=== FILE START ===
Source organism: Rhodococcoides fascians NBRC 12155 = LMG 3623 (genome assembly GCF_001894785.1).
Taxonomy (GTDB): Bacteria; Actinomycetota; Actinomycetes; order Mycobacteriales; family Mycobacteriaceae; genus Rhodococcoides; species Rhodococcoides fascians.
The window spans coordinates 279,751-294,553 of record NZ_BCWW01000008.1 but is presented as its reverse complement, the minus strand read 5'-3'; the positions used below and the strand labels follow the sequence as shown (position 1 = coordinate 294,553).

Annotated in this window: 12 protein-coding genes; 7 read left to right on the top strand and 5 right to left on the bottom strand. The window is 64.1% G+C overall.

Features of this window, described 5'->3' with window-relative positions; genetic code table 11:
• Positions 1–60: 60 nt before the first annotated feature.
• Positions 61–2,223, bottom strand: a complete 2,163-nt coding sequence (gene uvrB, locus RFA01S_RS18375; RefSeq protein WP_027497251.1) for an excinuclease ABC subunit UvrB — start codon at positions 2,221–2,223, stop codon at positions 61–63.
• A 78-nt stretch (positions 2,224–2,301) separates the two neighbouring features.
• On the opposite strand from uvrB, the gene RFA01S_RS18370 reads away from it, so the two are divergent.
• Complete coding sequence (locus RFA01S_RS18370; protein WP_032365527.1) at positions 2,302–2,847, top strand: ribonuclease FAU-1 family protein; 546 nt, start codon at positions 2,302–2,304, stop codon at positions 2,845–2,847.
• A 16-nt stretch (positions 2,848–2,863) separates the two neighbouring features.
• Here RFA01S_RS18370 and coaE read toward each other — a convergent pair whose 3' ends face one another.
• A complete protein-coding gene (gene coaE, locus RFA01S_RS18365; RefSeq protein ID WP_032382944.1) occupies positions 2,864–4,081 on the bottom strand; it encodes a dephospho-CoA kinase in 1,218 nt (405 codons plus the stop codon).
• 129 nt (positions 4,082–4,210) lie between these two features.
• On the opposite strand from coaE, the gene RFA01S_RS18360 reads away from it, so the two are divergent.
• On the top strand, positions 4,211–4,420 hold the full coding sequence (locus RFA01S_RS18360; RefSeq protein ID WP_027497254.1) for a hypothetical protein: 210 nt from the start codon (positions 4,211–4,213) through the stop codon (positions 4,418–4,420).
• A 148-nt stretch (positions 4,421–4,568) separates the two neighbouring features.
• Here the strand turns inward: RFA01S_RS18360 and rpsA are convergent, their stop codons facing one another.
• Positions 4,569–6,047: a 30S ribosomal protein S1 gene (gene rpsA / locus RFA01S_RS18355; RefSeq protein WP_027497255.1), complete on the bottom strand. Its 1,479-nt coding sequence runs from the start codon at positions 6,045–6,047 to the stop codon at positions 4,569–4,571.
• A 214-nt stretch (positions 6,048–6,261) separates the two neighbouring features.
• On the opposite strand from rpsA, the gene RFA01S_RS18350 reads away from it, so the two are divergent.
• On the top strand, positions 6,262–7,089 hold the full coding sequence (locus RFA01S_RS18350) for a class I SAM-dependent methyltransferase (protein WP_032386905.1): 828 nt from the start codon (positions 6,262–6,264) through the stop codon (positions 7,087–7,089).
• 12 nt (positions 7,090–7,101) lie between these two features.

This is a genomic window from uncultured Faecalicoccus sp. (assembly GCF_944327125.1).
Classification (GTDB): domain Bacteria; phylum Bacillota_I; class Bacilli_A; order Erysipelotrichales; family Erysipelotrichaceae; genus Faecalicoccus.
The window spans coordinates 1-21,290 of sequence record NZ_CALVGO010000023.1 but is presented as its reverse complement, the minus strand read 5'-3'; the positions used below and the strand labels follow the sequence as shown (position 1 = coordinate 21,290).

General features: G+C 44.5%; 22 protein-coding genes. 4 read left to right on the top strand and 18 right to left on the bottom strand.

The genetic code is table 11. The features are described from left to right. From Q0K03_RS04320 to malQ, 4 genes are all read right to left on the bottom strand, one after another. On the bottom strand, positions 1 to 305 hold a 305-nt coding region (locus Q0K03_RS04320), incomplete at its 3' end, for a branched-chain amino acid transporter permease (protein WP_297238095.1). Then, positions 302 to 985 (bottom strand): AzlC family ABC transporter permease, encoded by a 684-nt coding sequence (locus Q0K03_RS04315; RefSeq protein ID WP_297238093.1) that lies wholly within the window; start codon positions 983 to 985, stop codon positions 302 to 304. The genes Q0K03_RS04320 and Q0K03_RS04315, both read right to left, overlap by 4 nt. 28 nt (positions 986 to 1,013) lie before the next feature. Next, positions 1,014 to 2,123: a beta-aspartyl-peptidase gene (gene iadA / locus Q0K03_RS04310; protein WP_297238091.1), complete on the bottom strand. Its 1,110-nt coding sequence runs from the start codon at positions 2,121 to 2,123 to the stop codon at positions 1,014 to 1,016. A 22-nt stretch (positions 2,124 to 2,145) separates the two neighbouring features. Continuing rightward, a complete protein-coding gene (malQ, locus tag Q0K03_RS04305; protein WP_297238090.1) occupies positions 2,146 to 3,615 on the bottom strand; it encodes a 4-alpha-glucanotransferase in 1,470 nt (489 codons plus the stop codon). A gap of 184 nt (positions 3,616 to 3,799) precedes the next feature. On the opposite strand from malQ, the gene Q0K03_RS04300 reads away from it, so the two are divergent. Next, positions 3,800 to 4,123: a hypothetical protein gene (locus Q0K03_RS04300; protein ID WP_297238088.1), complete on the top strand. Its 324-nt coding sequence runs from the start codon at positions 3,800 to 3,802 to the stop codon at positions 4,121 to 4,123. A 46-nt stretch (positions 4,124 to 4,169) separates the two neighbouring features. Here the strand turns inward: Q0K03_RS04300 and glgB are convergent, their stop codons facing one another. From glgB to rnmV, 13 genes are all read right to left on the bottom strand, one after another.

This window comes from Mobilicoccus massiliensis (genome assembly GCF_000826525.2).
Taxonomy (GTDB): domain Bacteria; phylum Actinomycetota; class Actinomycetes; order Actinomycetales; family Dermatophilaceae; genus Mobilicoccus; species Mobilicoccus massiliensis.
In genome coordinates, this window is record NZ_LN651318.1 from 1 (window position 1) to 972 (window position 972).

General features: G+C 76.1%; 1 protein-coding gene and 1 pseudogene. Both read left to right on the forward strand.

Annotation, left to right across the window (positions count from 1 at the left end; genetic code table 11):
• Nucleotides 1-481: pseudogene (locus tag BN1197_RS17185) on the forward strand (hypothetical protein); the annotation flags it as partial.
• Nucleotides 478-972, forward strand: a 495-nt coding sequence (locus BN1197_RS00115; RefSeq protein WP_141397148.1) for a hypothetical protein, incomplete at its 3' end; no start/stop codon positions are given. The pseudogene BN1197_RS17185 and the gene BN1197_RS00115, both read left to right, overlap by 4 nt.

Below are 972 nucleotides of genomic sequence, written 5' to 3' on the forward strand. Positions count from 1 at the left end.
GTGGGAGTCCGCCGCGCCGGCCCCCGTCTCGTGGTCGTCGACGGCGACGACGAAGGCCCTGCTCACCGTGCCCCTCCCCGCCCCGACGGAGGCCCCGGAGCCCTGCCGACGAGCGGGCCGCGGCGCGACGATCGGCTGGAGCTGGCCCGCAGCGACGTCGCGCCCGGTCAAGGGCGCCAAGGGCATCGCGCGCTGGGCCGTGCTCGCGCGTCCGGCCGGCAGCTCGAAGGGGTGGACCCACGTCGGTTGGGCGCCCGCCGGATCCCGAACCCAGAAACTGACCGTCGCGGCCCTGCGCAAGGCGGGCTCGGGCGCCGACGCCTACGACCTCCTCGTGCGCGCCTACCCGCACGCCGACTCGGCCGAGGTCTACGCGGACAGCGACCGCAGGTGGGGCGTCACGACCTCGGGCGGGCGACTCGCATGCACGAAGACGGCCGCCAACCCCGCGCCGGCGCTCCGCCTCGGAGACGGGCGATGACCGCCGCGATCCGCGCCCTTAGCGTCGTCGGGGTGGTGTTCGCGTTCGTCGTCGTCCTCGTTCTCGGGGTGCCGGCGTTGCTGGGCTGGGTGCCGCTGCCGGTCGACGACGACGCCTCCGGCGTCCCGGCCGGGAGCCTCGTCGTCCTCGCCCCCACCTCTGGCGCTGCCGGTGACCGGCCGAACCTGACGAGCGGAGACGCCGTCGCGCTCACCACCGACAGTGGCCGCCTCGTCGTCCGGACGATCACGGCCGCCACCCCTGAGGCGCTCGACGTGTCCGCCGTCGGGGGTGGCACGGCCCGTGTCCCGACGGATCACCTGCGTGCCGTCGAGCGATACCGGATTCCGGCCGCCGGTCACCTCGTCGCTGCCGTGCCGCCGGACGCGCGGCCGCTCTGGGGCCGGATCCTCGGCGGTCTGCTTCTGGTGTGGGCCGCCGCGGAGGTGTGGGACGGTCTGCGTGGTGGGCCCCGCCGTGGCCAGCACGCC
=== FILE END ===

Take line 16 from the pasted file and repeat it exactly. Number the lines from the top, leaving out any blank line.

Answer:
• On the top strand, positions 4,211–4,420 hold the full coding sequence (locus RFA01S_RS18360; RefSeq protein ID WP_027497254.1) for a hypothetical protein: 210 nt from the start codon (positions 4,211–4,213) through the stop codon (positions 4,418–4,420).